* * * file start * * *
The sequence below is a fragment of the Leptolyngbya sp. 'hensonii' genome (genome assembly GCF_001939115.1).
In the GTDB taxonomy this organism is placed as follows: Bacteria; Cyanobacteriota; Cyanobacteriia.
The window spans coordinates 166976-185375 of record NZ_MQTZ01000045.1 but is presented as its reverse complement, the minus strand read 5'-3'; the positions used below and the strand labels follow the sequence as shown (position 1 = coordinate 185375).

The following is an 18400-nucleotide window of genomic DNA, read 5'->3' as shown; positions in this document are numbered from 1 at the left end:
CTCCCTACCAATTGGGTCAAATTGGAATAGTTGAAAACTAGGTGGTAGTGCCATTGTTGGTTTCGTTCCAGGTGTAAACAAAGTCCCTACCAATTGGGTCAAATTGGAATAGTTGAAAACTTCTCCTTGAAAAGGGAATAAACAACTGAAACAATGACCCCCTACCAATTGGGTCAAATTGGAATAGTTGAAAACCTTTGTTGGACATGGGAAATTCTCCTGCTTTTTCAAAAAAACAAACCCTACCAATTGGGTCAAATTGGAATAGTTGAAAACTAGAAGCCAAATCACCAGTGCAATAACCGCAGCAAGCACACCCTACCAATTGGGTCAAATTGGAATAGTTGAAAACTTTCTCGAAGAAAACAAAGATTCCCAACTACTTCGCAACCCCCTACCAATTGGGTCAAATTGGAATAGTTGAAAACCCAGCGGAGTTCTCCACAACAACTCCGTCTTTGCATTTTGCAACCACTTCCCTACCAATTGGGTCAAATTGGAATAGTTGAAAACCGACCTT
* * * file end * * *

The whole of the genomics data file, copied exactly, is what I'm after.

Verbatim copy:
The sequence below is a fragment of the Leptolyngbya sp. 'hensonii' genome (genome assembly GCF_001939115.1).
In the GTDB taxonomy this organism is placed as follows: Bacteria; Cyanobacteriota; Cyanobacteriia.
The window spans coordinates 166976-185375 of record NZ_MQTZ01000045.1 but is presented as its reverse complement, the minus strand read 5'-3'; the positions used below and the strand labels follow the sequence as shown (position 1 = coordinate 185375).

The following is an 18400-nucleotide window of genomic DNA, read 5'->3' as shown; positions in this document are numbered from 1 at the left end:
CTCCCTACCAATTGGGTCAAATTGGAATAGTTGAAAACTAGGTGGTAGTGCCATTGTTGGTTTCGTTCCAGGTGTAAACAAAGTCCCTACCAATTGGGTCAAATTGGAATAGTTGAAAACTTCTCCTTGAAAAGGGAATAAACAACTGAAACAATGACCCCCTACCAATTGGGTCAAATTGGAATAGTTGAAAACCTTTGTTGGACATGGGAAATTCTCCTGCTTTTTCAAAAAAACAAACCCTACCAATTGGGTCAAATTGGAATAGTTGAAAACTAGAAGCCAAATCACCAGTGCAATAACCGCAGCAAGCACACCCTACCAATTGGGTCAAATTGGAATAGTTGAAAACTTTCTCGAAGAAAACAAAGATTCCCAACTACTTCGCAACCCCCTACCAATTGGGTCAAATTGGAATAGTTGAAAACCCAGCGGAGTTCTCCACAACAACTCCGTCTTTGCATTTTGCAACCACTTCCCTACCAATTGGGTCAAATTGGAATAGTTGAAAACCGACCTT